A skeptical look at: Richards DA, Ekers D, McMillan D, Taylor RS, Byford S, Warren FC, Barrett B, Farrand PA, Gilbody S, Kuyken W, O’Mahen H. et al. Cost and Outcome of Behavioural Activation versus Cognitive Behavioural Therapy for Depression (COBRA): a randomised, controlled, non-inferiority trial. The Lancet. 2016 Jul 23. All the Queen’s … Continue reading "A skeptical look at The Lancet behavioural activation versus CBT for depression (COBRA) study"
Hans Eysenck’s contribution to cognitive behavioral therapy for physical health problems: fraudulent data
The centenary of the birth of Hans Eysenck is being marked by honoring his role in bringing clinical psychology to the UK and pioneering cognitive behavior therapy (CBT). There is largely silence about his publishing fraudulent data, editorial misconduct, and substantial undeclared conflicts of interest. The articles in which Eysenck used fraudulent data are no … Continue reading "Hans Eysenck’s contribution to cognitive behavioral therapy for physical health problems: fraudulent data"
A recent JAMA: Psychiatry article makes some important points about the difficulties addressing suicide as a public health problem before sliding into the authors’ promotion of their personal agendas. Christensen H, Cuijpers P, Reynolds CF. Changing the Direction of Suicide Prevention Research: A Necessity for True Population Impact. JAMA Psychiatry. 2016. This issue of Mind … Continue reading "Getting realistic about changing the direction of suicide prevention research"
A well-designed recent study found that patients with depression in remission who switch from maintenance antidepressants to mindfulness meditation without continuing medication had an increase in relapses. The study is better designed and more transparently reported than a recent British study, but will get none of the British study’s attention. The well-orchestrated promotion of mindfulness … Continue reading "Study: Switching from antidepressants to mindfulness meditation increases relapse"
Data collection for a large, well-resourced study of cognitive behavior therapy (CBT) for psychosis was completed years ago, but the study remains unpublished. Its results could influence the overall evaluation of CBT versus alternative treatments if integrated with what is already known. Political considerations can determine whether completed psychotherapy studies get published or remain lost. … Continue reading "Effect of a missing clinical trial on what we think about cognitive behavior therapy"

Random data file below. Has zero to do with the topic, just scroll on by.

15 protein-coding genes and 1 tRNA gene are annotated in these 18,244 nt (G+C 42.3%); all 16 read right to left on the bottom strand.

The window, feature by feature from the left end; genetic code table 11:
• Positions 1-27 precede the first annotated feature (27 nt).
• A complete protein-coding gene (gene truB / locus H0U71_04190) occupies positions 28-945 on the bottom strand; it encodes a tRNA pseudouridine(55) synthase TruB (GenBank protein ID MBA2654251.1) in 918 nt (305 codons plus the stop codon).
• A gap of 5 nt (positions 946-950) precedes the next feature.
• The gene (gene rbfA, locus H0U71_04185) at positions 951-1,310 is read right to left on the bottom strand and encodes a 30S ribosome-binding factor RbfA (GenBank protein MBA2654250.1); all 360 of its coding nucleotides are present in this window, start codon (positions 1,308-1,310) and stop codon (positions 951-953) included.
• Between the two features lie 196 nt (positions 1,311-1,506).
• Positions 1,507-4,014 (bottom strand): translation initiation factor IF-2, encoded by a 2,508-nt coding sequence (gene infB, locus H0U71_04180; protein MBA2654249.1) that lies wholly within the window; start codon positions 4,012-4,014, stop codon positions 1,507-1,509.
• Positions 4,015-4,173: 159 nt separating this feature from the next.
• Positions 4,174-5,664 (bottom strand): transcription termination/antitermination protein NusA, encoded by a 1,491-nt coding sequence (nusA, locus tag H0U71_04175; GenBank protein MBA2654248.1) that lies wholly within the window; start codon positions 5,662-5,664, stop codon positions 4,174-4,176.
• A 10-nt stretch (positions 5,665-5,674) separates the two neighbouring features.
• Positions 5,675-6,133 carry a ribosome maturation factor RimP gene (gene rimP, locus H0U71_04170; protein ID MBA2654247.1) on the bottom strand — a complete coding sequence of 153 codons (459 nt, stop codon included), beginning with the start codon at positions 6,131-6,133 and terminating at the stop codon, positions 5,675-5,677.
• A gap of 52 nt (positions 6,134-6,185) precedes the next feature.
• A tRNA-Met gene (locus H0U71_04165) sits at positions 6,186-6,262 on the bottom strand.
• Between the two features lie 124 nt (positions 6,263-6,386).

John Ioannidis, the “scourge of sloppy science” has documented again and again that the safeguards being introduced into the biomedical literature against untrustworthy findings are usually ineffective. In Ioannidis’ most recent report , his group: …Assessed the current status of reproducibility and transparency addressing these indicators in a random sample of 441 biomedical journal articles … Continue reading "Stalking a Cheshire cat: Figuring out what happened in a psychotherapy intervention trial"
Political… Or just cynical? Professor Paul Salkovskis and his colleagues organized a lively, thought-provoking conference at University of Bath “Understanding Psychosis and Schizophrenia: How well do we understand and what should we do to improve how we help?” Presenters and members of the roundtable discussion panel included a number of authors of the British Psychological … Continue reading "Advocating CBT for Psychosis: “Ultimately it is all political.”"
Issuing a readers’ advisory: The Guardian provides misleading, badly skewed coverage of mental health issues vitally important to mental health service users. Stories in The Guardian can confuse and disempower mental health service users seeking information for difficult decisions about choosing and sticking to treatments. Articles labeled Psychology and Health and sometimes Science don’t adhere … Continue reading "Consistently poor coverage of mental health issues in The Guardian"
Doubts that much of clinical or policy significance was learned from a recent study published in Lancet Promoters of Acceptance and Commitment Therapy (ACT) notoriously established a record for academics endorsing a psychotherapy as better than alternatives, in the absence of evidence from adequately sized, high quality studies with suitable active control/comparison conditions. The credibility … Continue reading "Is mindfulness-based therapy ready for rollout to prevent relapse and recurrence in depression?"
In this issue of Mind the Brain, I demonstrate a quick assessment of the conduct and reporting of a clinical trial. The authors claimed in Lancet Psychiatry a “first ever” in targeting “worries” with brief cognitive therapy as a way of reducing persistent persecutory delusions in psychotic persons. A Guardian article written by the first … Continue reading "Delusional? Trial in Lancet Psychiatry claims brief CBT reduces paranoid delusions"
As described in the last issue of Mind the Brain, peaceful post-publication peer reviewers (PPPRs) were ambushed by an author and an editor. They used the usual home team advantages that journals have – they had the last word in an exchange that was not peer-reviewed. As also promised, I will team up in this … Continue reading "Busting foes of post-publication peer review of a psychotherapy study"
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